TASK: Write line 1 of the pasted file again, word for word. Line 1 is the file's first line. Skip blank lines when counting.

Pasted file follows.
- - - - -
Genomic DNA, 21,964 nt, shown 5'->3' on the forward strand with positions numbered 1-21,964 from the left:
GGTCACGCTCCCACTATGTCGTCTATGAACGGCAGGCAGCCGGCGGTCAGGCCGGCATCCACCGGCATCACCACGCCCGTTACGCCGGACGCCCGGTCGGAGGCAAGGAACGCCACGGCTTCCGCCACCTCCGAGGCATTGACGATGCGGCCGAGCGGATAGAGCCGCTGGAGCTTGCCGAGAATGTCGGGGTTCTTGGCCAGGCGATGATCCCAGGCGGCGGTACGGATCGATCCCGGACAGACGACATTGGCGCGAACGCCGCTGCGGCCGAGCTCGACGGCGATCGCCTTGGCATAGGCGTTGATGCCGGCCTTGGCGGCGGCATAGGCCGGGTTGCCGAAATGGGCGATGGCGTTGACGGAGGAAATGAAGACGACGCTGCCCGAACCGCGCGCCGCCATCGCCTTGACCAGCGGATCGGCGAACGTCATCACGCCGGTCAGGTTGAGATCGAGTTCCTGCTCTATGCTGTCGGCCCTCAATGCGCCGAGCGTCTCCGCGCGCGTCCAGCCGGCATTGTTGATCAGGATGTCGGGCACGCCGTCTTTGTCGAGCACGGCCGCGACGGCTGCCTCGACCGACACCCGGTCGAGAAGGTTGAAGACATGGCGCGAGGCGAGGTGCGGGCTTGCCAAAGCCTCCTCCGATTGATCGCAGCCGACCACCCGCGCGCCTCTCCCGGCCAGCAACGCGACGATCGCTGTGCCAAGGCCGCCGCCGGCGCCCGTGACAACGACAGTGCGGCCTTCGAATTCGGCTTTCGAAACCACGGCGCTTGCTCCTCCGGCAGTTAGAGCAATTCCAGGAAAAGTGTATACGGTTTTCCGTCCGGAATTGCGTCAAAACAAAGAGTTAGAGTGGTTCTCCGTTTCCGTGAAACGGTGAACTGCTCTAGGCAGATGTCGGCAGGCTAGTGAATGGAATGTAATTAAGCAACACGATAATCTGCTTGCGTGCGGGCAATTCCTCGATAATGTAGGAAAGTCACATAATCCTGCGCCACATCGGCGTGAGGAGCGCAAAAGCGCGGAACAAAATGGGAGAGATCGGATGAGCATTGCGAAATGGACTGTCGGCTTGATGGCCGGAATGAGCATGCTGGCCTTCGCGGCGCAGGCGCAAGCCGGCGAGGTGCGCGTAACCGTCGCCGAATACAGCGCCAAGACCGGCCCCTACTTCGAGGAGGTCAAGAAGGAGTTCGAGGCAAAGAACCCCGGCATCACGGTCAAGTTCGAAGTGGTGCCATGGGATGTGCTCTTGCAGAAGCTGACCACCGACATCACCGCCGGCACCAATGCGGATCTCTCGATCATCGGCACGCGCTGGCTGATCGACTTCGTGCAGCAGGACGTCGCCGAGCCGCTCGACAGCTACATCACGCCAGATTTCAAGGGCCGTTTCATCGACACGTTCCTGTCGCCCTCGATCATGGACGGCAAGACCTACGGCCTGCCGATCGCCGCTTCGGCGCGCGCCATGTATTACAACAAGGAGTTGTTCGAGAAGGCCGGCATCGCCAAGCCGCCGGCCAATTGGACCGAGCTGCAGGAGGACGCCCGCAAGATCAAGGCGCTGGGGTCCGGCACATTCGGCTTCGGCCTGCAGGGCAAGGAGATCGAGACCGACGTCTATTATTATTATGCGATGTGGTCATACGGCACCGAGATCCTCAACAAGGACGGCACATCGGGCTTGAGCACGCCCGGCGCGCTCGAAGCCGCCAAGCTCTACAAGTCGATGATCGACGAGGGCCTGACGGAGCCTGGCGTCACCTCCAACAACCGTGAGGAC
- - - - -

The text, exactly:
Genomic DNA, 21,964 nt, shown 5'->3' on the forward strand with positions numbered 1-21,964 from the left: